Russell Poole (ed.) 2017, ‘Breta saga 70 (Gunnlaugr Leifsson, Merlínusspá I 2)’ in Margaret Clunies Ross (ed.), Poetry in fornaldarsögur. Skaldic Poetry of the Scandinavian Middle Ages 8. Turnhout: Brepols, p. 49.
Jǫrð vas forðum fyrr kend Bretum,
sús Englum es eignuð síðan,
þvíat in enska þjóð áðan vélti
breks ósama brezka lýði.
Jǫrð, sús es eignuð Englum síðan, vas fyrr kend Bretum forðum, þvíat in enska þjóð vélti áðan brezka lýði ósama breks.
‘The land, which has since been assigned to the English, was previously called after the Britons in former days, for the English people beforehand deceived the British people, [who were] averse to the extortion of land. ’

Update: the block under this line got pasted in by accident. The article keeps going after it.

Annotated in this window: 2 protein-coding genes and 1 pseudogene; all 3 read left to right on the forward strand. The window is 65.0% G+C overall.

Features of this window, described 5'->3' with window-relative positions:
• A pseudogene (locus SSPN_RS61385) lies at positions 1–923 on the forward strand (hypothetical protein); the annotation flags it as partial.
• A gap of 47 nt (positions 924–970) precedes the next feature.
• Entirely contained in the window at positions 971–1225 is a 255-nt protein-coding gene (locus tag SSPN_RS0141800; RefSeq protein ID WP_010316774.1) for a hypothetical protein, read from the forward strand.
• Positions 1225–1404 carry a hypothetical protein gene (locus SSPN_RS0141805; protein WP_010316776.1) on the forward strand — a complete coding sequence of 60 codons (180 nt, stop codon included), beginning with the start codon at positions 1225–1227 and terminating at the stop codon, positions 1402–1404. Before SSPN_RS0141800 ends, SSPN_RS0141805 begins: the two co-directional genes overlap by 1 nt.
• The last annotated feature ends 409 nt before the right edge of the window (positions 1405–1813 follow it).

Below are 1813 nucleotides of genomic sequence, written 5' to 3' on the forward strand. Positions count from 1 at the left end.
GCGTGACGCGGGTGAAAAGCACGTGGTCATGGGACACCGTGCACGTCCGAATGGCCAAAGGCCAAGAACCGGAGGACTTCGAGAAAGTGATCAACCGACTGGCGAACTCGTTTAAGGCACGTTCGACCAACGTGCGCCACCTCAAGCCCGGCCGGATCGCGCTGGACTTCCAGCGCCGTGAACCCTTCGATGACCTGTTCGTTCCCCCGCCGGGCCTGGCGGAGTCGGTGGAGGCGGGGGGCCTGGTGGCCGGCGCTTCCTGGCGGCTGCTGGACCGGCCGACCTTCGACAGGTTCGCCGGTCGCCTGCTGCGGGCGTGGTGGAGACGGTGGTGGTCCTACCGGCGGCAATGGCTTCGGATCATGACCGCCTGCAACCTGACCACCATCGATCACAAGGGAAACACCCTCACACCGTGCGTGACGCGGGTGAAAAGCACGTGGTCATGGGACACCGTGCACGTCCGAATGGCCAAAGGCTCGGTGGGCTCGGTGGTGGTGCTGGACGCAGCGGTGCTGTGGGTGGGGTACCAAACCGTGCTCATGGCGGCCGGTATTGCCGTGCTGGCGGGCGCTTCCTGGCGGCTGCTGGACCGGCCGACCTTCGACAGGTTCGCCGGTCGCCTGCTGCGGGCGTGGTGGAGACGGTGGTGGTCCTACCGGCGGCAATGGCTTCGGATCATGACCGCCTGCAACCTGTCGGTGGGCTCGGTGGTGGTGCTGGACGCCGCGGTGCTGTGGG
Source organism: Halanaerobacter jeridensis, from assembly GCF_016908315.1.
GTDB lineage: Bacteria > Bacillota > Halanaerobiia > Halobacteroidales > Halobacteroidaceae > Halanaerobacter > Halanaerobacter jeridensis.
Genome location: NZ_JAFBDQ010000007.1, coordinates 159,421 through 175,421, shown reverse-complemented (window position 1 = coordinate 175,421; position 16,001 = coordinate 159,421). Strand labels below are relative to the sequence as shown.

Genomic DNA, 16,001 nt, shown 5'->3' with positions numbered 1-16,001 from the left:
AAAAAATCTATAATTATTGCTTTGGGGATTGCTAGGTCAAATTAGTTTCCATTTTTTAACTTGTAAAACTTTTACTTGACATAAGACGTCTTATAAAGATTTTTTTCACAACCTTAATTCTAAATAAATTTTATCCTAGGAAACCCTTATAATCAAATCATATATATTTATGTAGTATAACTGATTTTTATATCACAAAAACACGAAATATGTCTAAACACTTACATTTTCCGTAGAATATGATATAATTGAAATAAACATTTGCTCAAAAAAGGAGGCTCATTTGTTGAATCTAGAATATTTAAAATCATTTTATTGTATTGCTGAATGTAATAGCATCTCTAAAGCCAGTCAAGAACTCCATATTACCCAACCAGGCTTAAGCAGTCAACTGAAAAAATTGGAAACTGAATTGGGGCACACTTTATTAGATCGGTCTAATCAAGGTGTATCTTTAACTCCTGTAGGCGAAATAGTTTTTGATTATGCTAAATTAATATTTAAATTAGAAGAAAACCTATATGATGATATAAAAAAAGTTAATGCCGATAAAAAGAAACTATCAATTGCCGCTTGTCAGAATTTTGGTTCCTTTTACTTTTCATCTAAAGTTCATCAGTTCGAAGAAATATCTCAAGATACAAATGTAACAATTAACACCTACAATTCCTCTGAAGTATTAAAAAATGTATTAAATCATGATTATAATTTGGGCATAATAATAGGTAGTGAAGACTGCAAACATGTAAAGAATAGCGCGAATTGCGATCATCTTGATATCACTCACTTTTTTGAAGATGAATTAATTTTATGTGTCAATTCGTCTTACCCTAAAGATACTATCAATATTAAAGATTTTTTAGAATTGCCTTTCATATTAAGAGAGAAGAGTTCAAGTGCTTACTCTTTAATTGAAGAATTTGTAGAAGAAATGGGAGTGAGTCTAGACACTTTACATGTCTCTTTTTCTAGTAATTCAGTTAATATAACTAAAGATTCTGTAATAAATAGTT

The notion of deception derives from the tradition that when Vortigern invited a select corps of Saxons to protect his kingdom they seized the opportunity to conquer the country, despite oaths to the contrary (Bede HE I, 15: Colgrave and Mynors 1969, 50-1; cf. Henry of Huntingdon, largely quoting Bede, in HA 1996, 80-1).
Text is based on reconstruction from the base text and variant apparatus and may contain alternative spellings and other normalisations not visible in the manuscript text. Transcriptions may not have been checked and should not be cited.
Jorð var forðvm fyʀ kend bretvm sv er | englvm er eignvð siþan þviat en enska þioð aðan velti breks vsama bretzka lyði |
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